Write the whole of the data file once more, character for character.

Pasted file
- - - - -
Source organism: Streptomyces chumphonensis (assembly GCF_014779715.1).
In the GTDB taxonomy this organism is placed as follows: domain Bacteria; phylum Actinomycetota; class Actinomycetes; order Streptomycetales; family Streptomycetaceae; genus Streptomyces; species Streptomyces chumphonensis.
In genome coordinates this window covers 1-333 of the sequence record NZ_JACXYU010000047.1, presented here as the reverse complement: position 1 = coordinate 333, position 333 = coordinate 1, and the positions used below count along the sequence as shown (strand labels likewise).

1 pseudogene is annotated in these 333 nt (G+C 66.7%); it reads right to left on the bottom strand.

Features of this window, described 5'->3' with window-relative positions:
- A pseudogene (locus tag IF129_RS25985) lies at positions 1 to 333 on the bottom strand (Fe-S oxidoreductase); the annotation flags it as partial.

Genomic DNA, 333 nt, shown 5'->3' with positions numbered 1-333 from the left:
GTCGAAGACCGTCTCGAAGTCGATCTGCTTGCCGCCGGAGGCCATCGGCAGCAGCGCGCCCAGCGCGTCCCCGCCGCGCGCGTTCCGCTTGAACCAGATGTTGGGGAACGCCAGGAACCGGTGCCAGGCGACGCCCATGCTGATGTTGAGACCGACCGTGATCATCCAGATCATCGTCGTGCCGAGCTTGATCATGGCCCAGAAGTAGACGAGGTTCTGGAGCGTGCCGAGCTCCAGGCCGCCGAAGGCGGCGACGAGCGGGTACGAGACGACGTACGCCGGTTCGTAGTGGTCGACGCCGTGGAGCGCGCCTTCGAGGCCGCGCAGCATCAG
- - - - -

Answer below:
Source organism: Streptomyces chumphonensis (assembly GCF_014779715.1).
In the GTDB taxonomy this organism is placed as follows: domain Bacteria; phylum Actinomycetota; class Actinomycetes; order Streptomycetales; family Streptomycetaceae; genus Streptomyces; species Streptomyces chumphonensis.
In genome coordinates this window covers 1-333 of the sequence record NZ_JACXYU010000047.1, presented here as the reverse complement: position 1 = coordinate 333, position 333 = coordinate 1, and the positions used below count along the sequence as shown (strand labels likewise).

1 pseudogene is annotated in these 333 nt (G+C 66.7%); it reads right to left on the bottom strand.

Features of this window, described 5'->3' with window-relative positions:
- A pseudogene (locus tag IF129_RS25985) lies at positions 1 to 333 on the bottom strand (Fe-S oxidoreductase); the annotation flags it as partial.

Genomic DNA, 333 nt, shown 5'->3' with positions numbered 1-333 from the left:
GTCGAAGACCGTCTCGAAGTCGATCTGCTTGCCGCCGGAGGCCATCGGCAGCAGCGCGCCCAGCGCGTCCCCGCCGCGCGCGTTCCGCTTGAACCAGATGTTGGGGAACGCCAGGAACCGGTGCCAGGCGACGCCCATGCTGATGTTGAGACCGACCGTGATCATCCAGATCATCGTCGTGCCGAGCTTGATCATGGCCCAGAAGTAGACGAGGTTCTGGAGCGTGCCGAGCTCCAGGCCGCCGAAGGCGGCGACGAGCGGGTACGAGACGACGTACGCCGGTTCGTAGTGGTCGACGCCGTGGAGCGCGCCTTCGAGGCCGCGCAGCATCAG